Brexiteers are fond of denouncing EU “red tape” from which, they say, the UK should liberate itself. Business minister Priti Patel joined in the complaints on Thursday. It is true that a large chunk of EU law concerns technical standards for the safety of industrial products, for health and safety at the work place, and food safety. But which red tape? What liberation?
Chris Grayling MP, a leading Brexiteer from the government, has quite reasonably written that we do not want to go back to a situation when every country would have its own safety regulations for lawnmowers. That is of course a metaphor for many other standards, which can be counted in thousands. So we should keep sensible standards, but otherwise free ourselves from the absurd, unnecessary and over-costly standards.
This is where the difficulties start. Presumably these undesirable standards are not about wearing hard hats on construction sites, or protection from chain saws cutting off your fingers, or from dangerous chemicals like those which caused the Seveso disaster, or food contaminated by mad cow disease, or untested pharmaceutical products like thalidomide that caused phocomelia? Or thousands of others.
Brexiteers suggest that the EU is producing loads of absurd standards. Specimen no. 1 for readers of the Daily Express is the banana, which usually is curved. The Daily Express has said that the EU wanted to straighten them out. OK for a good laugh in the pub with Mr Farage? Oh yes. But dear readers and voters, the time for cheap jokes is over, since we are deciding the future of our country.
So how does the system actually work? Three non-governmental business organisations write most of our industrial standards (European Committee for Standardisation, European Committee for Electromechanical Standardisation, European Telecommunications Standards Institute). Much of their work is done on the initiative of manufacturers’ associations, like indeed the European Garden Machinery Industry Federation. They want sensible standards at minimum cost, which will allow for free trade without “technical barriers to trade”.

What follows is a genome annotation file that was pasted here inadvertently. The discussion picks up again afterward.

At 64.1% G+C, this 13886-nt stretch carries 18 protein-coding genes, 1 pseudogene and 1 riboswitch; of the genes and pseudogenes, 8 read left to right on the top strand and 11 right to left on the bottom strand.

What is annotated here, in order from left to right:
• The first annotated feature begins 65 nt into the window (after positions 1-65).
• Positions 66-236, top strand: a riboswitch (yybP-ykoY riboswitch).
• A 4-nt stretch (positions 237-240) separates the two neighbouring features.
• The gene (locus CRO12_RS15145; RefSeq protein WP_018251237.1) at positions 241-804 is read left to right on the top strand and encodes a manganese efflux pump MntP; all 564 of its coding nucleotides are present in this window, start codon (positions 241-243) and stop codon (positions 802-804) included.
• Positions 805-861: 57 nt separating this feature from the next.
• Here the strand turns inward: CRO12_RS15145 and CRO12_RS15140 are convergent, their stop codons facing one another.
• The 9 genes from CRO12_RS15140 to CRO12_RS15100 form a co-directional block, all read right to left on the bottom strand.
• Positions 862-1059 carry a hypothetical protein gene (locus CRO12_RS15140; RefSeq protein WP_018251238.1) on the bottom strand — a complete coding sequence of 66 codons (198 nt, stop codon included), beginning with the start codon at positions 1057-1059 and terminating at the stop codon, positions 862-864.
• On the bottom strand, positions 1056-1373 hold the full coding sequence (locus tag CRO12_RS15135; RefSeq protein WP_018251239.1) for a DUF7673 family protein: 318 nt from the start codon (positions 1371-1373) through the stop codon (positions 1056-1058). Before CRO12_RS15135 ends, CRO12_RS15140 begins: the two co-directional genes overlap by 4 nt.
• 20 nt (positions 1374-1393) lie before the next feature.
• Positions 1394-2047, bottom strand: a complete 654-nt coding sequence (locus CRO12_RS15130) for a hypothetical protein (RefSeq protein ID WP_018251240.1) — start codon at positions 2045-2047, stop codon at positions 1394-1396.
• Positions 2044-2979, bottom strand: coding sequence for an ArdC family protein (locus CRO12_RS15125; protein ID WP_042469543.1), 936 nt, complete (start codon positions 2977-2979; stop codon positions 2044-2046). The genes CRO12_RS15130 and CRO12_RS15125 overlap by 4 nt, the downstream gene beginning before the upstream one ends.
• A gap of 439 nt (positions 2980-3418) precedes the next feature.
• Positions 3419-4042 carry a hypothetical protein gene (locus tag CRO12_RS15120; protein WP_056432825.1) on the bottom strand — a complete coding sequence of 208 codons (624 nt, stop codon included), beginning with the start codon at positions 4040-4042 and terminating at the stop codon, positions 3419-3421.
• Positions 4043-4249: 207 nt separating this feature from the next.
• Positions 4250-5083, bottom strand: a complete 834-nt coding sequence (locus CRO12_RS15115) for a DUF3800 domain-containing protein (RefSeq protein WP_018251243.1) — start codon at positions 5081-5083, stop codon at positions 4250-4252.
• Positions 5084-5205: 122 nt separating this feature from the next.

Under this system, the European Commission consults with member states and then requests that these standardisation bodies define specific standards that should meet “essential requirements” of public policy. Crucially, however, Brexiteers ignore the fundamental fact that these standards are voluntary. A manufacturer which thinks it can meet the “essential requirements” in some other way is free to do so – although it has to be able to demonstrate to a certification body that it does meet the requirements.
What if some of these standards are obsolete or unduly costly? Of course, it is quite a job to identify what to scrap or revise. But the European Commission has a procedure for this, relying heavily on member states to help. And actually the British government is one of the most helpful – which other member states appreciate.
All this leaves Brexiteers who want to do it our own way with some tricky questions:
- Do we want stricter or less strict safety standards? Or can make our own standards? As pointed out, we are free to give that a try now.
- But if our own standards are incompatible with European standards, are we indulging in old-fashioned protection of our producers at home, while cutting them out of export trade? That is a sure recipe for an uncompetitive economy, which of course we do not want.
We do not need to get bogged down in these questions. The first vice-president of the Commission is Mr Frans Timmermans from the Netherlands, a country which ranks higher than the UK for global competitiveness. He has a mandate to make the procedure for weeding out unnecessary red tape work. And anyone who knows Mr Timmermans knows that he relishes any chance to slash unnecessary red tape when he sees it. The red tape argument for leaving the EU does not hold water.
Michael Emerson is Associate Senior Research Fellow, Centre for European Policy Studies
This piece was corrected on April 30 to make clear that thalidomide caused phocomelia not polio.
Edited by Michael Prest